Death of two whales leads to US Navy statement

Article updated 27May21 to include statement from Royal Navy.

After two dead fin whales were removed from the hull of the HMAS Sydney, an Australian destroyer conducting exercises off the coast of San Diego earlier this month, US Navy officials have emphasised that the service takes protective measures to mitigate environmental risks, according to a statement to

HMAS Sydney was linked to the deaths after berthing in San Diego. One whale was 19.81 meters long and the other 7.62, KGTV-TV reported.

In a statement to ABC, the Australian Department of Defence confirmed that ‘as HMAS Sydney was berthing alongside Naval Base San Diego in California two deceased whales dislodged from her hull beneath the surface’.

The department said the Australian and US navies were cooperating with local marine authorities and other agencies to review the incident.

“The navy takes marine mammal safety seriously and is disheartened this incident occurred,” a defence spokesperson said.

146-metre-long HMAS Sydney’s hull extends more than seven metres below the waterline and the ship can reach speeds up to 28 knots (52 kilometres per hour).

“Whenever the US Navy trains and/or tests, it employs protective measures that have been developed in coordination with the NOAA Fisheries,” a spokesman for US Pacific Fleet has now told “Those measures include using qualified lookouts; reducing power or halting active sonar transmissions when marine mammals get within a predetermined safety range; establishing safety zones around detonations; and manoeuvring vessels to avoid marine mammals/endangered species.”

The National Oceanic and Atmospheric Administration, an agency that shapes international ocean policy and addresses threats to natural resources, has taken several measures to prevent vessel strikes, including establishing speed restrictions and tracking vessel strikes through carcass examinations with the Marine Mammal Stranding Network.

But research biologist John Calambokidis told 10 News that up to 50 whale strikes occur every year off California, with crews usually unaware until the vessel slows down and the whales become dislodged.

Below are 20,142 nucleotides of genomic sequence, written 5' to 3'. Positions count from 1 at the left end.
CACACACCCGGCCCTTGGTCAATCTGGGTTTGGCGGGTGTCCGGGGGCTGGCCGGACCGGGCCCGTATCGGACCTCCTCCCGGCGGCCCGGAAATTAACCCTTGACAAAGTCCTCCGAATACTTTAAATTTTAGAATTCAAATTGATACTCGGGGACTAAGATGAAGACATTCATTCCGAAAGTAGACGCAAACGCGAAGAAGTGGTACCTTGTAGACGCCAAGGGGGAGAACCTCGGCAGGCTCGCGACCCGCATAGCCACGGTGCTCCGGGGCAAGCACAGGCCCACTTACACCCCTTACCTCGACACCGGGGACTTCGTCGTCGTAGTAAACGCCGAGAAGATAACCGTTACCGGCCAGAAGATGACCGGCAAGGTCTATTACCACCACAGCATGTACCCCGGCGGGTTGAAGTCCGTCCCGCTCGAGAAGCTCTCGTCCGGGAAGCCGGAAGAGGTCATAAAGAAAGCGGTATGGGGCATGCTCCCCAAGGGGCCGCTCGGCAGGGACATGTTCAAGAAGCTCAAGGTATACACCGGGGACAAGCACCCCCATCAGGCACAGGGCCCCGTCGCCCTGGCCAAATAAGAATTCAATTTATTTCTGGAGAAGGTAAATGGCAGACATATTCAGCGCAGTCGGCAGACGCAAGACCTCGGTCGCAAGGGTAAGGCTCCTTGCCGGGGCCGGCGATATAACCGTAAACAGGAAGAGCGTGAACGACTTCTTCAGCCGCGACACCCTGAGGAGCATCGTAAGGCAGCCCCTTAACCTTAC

The Centre for Biological Diversity says it is intending to file a lawsuit unless remedial actions are taken in the wake of the deaths of the two whales which occurred during a training exercise, according to 10 News.

In a letter sent Monday to various government officials, the nonprofit organisation said it would pursue litigation unless the US Navy and National Marine Fisheries Service re-examine the impacts of conducting training activities in the Pacific Ocean. The Fisheries Service was also asked to re-examine its determination that the navy’s activities in the area would have a negligible impact on endangered whales and other marine mammals.

Marine Industry News spoke to the Royal Navy about its procedures.

“The Royal Navy takes its environmental responsibilities very seriously and the operating procedures we have put in place are designed to reduce the potential for an adverse environmental impact,” says a Royal Navy spokesperson. “The MOD has a robust environmental policy in compliance with current UK environmental legislation and international conventions to which the UK is a signatory.

“Our precautionary measures to avoid interactions with whales include being vigilant at all times and taking additional care in designated marine mammal protected areas in accordance with our own Environmental Protection Guidelines (Maritime).

“The Royal Navy Safety Centre has no records of our vessels striking whales, but it does not routinely collate this data. We are not aware of this having been an issue for RN vessels.”

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